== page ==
I was fascinated at the idea we might be able to overcome the fact we have a growing need to provide access to our students. Because of the kind of curriculum deliver we are faced with and that’s only going to become more important. Without having to expend massive amounts of money that we don’t have, to provide these technologies for the students.
The secret is that all these kids have parents/grandparents/guardians that give those kindles, iPads, laptops for birthdays, Christmas etc. Furthermore these kids are often better then us at using these technologies. So why wouldn’t we want to find a way to let the students bring these technologies on campus.
The problem is we have a number of things we have to deal with that are different than businesses like Starbucks. Among them are the CIPA/FIRPA regulations and the risk of allowing viruses into the network. BorderLAN’s BYOD solution allows non-organization owned devices to connect with less worry of security breaches, viruses and open policy. It’s also very easy to use and implement and enforce compliance with policies in place.
District makes choice after evaluation determines ESET Anti-Virus speedier, more efficient
WEST DES MOINES, Iowa – In the age of shrinking budgets and aging computers, school districts are forced to start thinking outside the box maintain their network security. “A locked-down and well-managed desktop PC can be over 40% less expensive to maintain than an unmanaged one that fails often and only last a few years,” explained Craig Smith of BorderLAN, a nationwide network security provider. “With 70,000 unique pieces of malware variants being identified daily, you need the best anti-virus software you can find.”
The West Des Moines Community Schools (WDMCS) – the state’s ninth-largest K-12 district, including 14 schools, more than 9,000 students and 1,200 employees – understood. After conducting an independent case study of available Anti-Virus programs, it selected ESET as its exclusive AV system.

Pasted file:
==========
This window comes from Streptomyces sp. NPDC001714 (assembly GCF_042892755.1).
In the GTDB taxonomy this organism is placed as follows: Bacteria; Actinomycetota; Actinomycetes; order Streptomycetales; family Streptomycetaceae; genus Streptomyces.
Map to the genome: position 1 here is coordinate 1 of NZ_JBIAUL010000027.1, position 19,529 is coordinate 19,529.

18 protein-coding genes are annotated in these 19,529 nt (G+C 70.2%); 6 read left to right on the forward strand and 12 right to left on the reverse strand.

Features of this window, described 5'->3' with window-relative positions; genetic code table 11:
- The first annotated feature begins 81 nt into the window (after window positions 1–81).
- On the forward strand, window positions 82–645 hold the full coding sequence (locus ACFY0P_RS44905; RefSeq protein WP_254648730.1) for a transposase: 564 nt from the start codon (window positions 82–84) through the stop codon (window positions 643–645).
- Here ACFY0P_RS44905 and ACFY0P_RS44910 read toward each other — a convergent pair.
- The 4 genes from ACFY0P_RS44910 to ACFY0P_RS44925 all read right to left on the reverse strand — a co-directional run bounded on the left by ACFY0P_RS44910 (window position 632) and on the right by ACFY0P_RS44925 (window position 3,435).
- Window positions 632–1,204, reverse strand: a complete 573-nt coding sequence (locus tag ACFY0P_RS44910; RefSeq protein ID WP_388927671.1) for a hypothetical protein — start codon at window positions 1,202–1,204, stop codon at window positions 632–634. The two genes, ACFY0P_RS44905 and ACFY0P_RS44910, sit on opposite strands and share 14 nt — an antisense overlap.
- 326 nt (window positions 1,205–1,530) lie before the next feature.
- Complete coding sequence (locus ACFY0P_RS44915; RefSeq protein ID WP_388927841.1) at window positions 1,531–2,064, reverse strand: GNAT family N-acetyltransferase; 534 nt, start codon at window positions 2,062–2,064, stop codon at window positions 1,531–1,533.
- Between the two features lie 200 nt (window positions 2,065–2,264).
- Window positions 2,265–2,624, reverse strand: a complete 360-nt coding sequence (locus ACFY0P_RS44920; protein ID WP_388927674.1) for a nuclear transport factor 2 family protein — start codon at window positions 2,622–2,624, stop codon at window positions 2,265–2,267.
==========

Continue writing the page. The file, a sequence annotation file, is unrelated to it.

Said Scott Crothers, district network engineer, “Most AV systems these days have lost their way and become huge bloat software that does very little, uses more than it should and does not do the primary job it was designed for. We used many of the popular AV’s in the past but now we needed one that had two simple requirements: fast boot time and low footprint on local resources.”
A WDMCS team launched an evaluation of the three biggest names in anti-virus software … and just before conducting its tests was introduced to ESET by BorderLAN Network Security.
Identical personal computers were formatted and each loaded with a different AV program. The team timed regular boot cycles, and evaluate boot resources, along with ongoing local resources to gauge the impact of each installation. The winner was ESET — with a noticeable 45 seconds faster boot.
“Boot speed was important, but only part of the equation,” Crothers said. “The next test evaluated the resource usage of the AV systems in background / standby mode and in scan mode. Hands down, ESET not only used half of the resources of its competition, but also completed the scans faster.”
Scan technology was also an important factor in the WDMCS case study. “We found ESET to be very proactive in its signature update process for known threats,” said Crothers. “Moreover, ESET’s heuristics-based scan engine was able to identify threat variants that have morphed from their original known threat signatures. Given the dynamic nature of modern viruses, trojans, spyware, and malware in general, ESET’s effective capability to combat zero-day threats made for a clear decision.”
Crothers continued, “Prior to ESET, the AV bloatware we were using was causing delays in the classroom and even caused slower application performance due to low resources. We feel we have extended the life of our PCs by using ESET.”
“We needed something simple, fast and affordable and BorderLAN delivered. ESET and BorderLAN exceeded our requirements and impressed us further with technical support and helpfulness.”
About BorderLAN Inc.